On 7 June Minsk drivers staged a three-hour protest action right in front of the Presidential Administration, demanding to lower petrol prices which were increased on 6 June by 30%. The next day, Lukashenko ordered petrol prices to be reduced by 15-20%.
The driver’s rally was well-organized, massive in scale, fun, and enjoyed the support of the passers-by. Moreover, it was supported by President Alexander Lukashenko, who recognized the validity of the claims of civic activists and told the government to reduce petrol prices.
It was the first large-scale and effective event since the beginning of the active phase of socio-economic instability in the country. It is important that the “old” opposition was not responsible for the event, which was organized by the “new generation” of public figures. The organizers of the fourth action “Stop: petrol” since the beginning of the year was a public organization “For Auto”.
Actions of the participants were coordinated via forums and social networks. Drivers were asked to tie white ribbons to the antennas of cars, put stickers on windows and gradually form a column that would block the main avenue of Minsk.
During the rally drivers were moving at the slowest possible speed or stopped, simulating car break-down: opened bonnets, put up warning signs, some were pushing their cars manually. Traffic police behaved carefully and tried to convince drivers to keep moving. Pedestrian observers were active: loudly applauded and strongly supported the drivers. When the rally was over one could find many small (10-20) ruble notes: the passers-by were throwing them under the cars’ wheels protesting against the depreciation of the Belarusian ruble.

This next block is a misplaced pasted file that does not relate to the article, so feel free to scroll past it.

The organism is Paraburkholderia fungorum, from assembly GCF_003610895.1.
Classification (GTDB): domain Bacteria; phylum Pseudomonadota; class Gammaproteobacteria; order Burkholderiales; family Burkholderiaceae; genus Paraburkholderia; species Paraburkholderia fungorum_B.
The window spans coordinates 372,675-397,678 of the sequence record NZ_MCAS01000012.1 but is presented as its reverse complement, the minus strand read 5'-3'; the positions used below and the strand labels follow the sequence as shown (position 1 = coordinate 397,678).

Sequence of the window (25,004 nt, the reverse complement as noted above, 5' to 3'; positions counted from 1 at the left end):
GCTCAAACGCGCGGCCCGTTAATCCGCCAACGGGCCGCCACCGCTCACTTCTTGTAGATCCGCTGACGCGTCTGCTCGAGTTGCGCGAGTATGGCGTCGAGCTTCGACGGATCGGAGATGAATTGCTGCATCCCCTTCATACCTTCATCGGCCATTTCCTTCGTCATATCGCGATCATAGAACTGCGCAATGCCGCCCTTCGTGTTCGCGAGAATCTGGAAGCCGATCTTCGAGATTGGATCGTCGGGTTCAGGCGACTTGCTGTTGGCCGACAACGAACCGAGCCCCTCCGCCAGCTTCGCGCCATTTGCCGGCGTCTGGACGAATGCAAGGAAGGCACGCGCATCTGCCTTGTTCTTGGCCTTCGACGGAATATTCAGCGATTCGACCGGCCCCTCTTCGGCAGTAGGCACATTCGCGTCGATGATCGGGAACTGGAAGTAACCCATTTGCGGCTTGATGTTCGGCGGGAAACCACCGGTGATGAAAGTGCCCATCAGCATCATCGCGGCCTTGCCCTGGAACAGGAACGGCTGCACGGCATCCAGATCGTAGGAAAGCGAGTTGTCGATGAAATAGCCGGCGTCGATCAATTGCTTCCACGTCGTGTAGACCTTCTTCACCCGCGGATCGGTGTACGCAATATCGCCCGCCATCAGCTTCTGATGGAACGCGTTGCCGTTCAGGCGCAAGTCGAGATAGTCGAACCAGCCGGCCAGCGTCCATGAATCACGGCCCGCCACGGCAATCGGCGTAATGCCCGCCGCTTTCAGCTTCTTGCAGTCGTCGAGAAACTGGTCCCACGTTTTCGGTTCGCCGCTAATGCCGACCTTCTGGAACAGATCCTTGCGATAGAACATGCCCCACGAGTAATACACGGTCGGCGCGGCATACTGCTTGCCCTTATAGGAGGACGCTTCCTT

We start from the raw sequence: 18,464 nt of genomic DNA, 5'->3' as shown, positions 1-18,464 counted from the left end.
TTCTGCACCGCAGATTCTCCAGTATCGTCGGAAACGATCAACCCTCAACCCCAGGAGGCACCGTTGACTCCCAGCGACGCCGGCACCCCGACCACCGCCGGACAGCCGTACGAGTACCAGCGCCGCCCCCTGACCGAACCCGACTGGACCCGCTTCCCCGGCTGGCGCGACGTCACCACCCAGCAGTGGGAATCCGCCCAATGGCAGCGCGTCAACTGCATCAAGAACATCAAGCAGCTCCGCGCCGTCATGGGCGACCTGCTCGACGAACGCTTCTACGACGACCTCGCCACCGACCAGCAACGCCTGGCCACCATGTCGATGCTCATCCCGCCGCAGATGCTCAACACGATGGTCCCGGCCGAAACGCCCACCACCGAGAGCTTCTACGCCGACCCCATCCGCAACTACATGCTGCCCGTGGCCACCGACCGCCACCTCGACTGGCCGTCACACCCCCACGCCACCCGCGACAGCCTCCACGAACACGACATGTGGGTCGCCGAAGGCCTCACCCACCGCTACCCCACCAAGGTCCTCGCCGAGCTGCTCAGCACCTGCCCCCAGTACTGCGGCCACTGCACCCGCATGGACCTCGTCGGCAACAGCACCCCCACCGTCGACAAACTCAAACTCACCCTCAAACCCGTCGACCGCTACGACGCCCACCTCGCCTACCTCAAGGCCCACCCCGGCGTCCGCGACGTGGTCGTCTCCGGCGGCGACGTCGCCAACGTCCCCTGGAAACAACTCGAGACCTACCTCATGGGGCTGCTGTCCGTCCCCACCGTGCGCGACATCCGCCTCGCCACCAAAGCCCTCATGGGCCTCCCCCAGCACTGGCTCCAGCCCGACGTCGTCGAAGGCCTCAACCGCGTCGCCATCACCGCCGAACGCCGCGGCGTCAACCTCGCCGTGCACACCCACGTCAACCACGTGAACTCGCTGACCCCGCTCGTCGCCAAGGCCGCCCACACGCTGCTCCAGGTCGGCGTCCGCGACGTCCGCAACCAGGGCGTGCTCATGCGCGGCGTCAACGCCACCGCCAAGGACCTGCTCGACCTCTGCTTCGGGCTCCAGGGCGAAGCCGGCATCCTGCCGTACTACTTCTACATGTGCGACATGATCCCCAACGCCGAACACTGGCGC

The Belarusian authorities are attempting to strengthen some elements of the ‘Soviet’ education to ensure the ideological loyalty of new generations to the state. Most likely, one of the major tasks of the educational reform is to prevent growing discontent with the existing education system among the population. The educational reform aims to strengthen centralisation and adjust the system to the needs of the public sector.
In Belarus, the Ministry of Labour and Social Protection and the Ministry of Economy would determine the university enrolment figures.
The Belarusian authorities do not seem to have a long-term vision of the educational reform. The education system changes depending on who leads the Education Ministry and has access to President Lukashenka. For instance, former head of pro-government communist party and Education Minister Igor Karpenko reintroduced some "Soviet" elements to the school and strengthened ideological components along with the de-politicisation of the curricula. Current generation of students and youth have not spoken against the authorities, unlike previous generations raised during the Gorbachev thaw and socio-political transformations of the 1990s.
In addition, the Belarusian authorities are attempting to adopt measures aiming to prevent discontent among the population with the Belarusian education system. The authorities are mobilizing those nostalgic for the USSR and propose to return to 5-marks grading system, school uniforms and reduced curriculum. The Belarusian leadership also aims to blur the growing social stratification in society and to relax social tension due to the growing income gap between the richest and poorest.
Should the authorities adopt plans to reduce university enrolment, they would re-certify universities in order to close some of them and would reduce competition from private educational institutions. The Belarusian leadership is attempting to adjust the education system to the needs of the real economy, to reduce pressure on the labour market and to cut government spending on higher education for specialists low in demand by replacing them with graduates of secondary vocational schools requiring less time to train.